Maybe, then, the Captain’s crusade to return to obscurity is analogous to Freud’s description of what he termed “the death drive,” by which he meant not a suicidal longing, but rather the way each organism seeks to return to the nothingness from which it came. In this regard, maybe these generations are equally modern.

What does the old servant Jacques and his death stand for?

I was moved by Jacques death, especially his insistence on working even in his last hours. Similarly moving, though less consequential, is the effect of this perverse dedication on the district administrator (the Captain’s son).

In many ways Chojnicki is the opposite of Jacques. What did you think of him?

I think he’s great. He brings energy to every scene. I suspect Roth liked him. He’s almost but not quite cynical. He knows the Empire is coming to an end: he doesn’t look forward to it (after all, he stands to lose a lot), but he doesn’t mourn it either.

He reminded me of Proust’s Charlus (less louche—maybe it’s the baldness that made me think them alike—but also the change that comes over them during the war). That late scene when the District Commissioner visits the mad Chojnicki, invalided out from the front, is pretty intense. (It’s a nice touch to turn the femme fatale Frau von Taussig into a nurse: that shift in our sense of who a character is also feels Proustian.)

Chojnicki’s fate makes me think that he and Jacques are more similar than different. Duty to the Empire does them both in.

By the way, this isn’t the same Chojnicki as in The Emperor’s Tomb, right?

Were you surprised to find the last chapter of part 2 told from the point of view of Kaiser Franz Josef? How effective did you find it?

Yes, but it worked. I’ve written about this strategy before, in one of my posts on Vasily Grossman’s Life and Fate, where I quoted the bit in S/Z where Roland Barthes says realist fiction can only mention historical personages in passing, lest they risk absurdity. Maybe it is a function of how little I know about Franz Josef (merely that he lived to be very old, a doddering stand-in for his Empire: Roth doesn’t exactly disagree, but he embroiders on this outline, and I found the Emperor’s brief moments of decisiveness among his general fog quite touching), but to me he appeared as a fully realized character. And maybe Roth’s decision to include Franz Joseph’s POV is a sign that he isn’t writing a realist novel, but instead a modernist one.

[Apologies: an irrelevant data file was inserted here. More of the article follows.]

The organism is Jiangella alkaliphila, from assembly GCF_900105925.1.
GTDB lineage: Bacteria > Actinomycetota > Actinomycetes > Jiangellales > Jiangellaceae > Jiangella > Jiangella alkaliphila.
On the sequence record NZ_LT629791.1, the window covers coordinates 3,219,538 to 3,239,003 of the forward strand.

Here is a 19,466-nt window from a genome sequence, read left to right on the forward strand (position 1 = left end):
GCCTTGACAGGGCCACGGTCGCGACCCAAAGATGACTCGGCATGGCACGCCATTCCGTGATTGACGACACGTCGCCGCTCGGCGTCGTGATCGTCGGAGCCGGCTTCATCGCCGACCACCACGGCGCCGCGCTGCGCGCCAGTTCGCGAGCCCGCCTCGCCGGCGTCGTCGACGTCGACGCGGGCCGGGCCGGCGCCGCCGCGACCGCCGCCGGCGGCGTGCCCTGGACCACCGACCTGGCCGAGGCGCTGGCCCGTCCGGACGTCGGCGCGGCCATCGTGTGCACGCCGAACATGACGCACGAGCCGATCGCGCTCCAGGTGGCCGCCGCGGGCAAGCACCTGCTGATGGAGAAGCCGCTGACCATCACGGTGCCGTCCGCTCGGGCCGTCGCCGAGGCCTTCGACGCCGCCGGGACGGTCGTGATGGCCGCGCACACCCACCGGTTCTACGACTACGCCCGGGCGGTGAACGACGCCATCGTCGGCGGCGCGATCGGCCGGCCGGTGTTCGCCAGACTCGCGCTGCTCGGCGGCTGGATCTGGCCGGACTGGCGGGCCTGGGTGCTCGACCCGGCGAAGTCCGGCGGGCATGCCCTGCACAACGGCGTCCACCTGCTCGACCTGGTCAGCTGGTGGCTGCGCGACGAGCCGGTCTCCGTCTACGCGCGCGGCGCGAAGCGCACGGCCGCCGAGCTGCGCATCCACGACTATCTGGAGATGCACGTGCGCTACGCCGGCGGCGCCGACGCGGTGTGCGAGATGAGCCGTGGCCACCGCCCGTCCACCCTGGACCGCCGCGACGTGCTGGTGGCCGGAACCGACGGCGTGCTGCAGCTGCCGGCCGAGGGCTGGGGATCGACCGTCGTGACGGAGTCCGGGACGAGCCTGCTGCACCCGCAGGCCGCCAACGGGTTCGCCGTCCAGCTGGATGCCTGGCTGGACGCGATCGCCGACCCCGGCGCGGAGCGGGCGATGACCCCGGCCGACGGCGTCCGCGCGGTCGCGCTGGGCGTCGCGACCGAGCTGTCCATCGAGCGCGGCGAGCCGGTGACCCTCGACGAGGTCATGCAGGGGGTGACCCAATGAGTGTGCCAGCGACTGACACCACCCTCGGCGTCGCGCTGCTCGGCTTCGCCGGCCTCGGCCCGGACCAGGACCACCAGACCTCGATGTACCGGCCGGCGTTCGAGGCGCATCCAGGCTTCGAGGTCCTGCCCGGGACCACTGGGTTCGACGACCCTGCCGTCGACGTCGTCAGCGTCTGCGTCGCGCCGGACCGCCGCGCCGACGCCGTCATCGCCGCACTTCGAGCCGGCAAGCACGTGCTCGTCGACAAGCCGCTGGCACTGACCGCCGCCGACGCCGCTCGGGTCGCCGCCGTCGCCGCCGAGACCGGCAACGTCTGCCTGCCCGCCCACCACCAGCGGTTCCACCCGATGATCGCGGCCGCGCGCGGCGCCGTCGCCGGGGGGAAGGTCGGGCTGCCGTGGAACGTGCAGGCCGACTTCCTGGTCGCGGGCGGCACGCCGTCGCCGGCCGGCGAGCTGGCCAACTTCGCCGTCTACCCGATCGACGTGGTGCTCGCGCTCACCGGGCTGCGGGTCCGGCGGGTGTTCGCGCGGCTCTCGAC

There seems to be only one true and honest relationship in this novel—the friendship between district administrator von Trotta [the Captain’s son] and doctor Skowronnek. Would you agree? What did you think of their relationship?

I would. And I found it surprising and touching. Since women are basically absent from this novel—its most striking failure: the two or three female characters are clichés, and I’m unconvinced Roth is offering any kind of critique of, say, the limited possibilities for women in the Empire—intimacy must take place between men. The relationship between Von Trotta and Skowronnek’s also bridges a class barrier, making it even more telling, and unusual. I appreciated the delicacy of their regard for each other.

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What is the significance of the regimental party at Chojnicki’s country house?

The greatest scene in this great novel. So portentous and symbolic—a great storm breaks weeks of sultry, oppressive heat, throwing the party into disarray, but also egging it on to greater, more debauched heights, a hectic state that only becomes more intense when the news arrives that the heir to the throne has been shot. Half of the guests dance in drunken, ignorant abandon; the other half work themselves into nationalistic frenzies. You can see the Empire splintering; you can admire/pity/condemn the ignorance of those who waltz along the abyss.

It’s all so obvious; it shouldn’t work at all. But it does. (Like the later references to the wild geese who migrate south earlier than ever before that summer: the natural world, like the empire that pretends to be similar unchanging, is out of kilter. We get it! And yet those geese are great.) How? Why? Maybe because Roth has a way of being both ironic and sincere. Take the party scene: it’s knowing (look at the decadent empire!) but not too knowing (the emotions are big, heartfelt, I was totally captivated).

Chapter 21 takes us to the Eastern front.  What do you think about the way Roth depicts the conflict? How do you feel about the manner of Carl Joseph’s [the son of the district administrator: the third of the three von Trotta generations] death?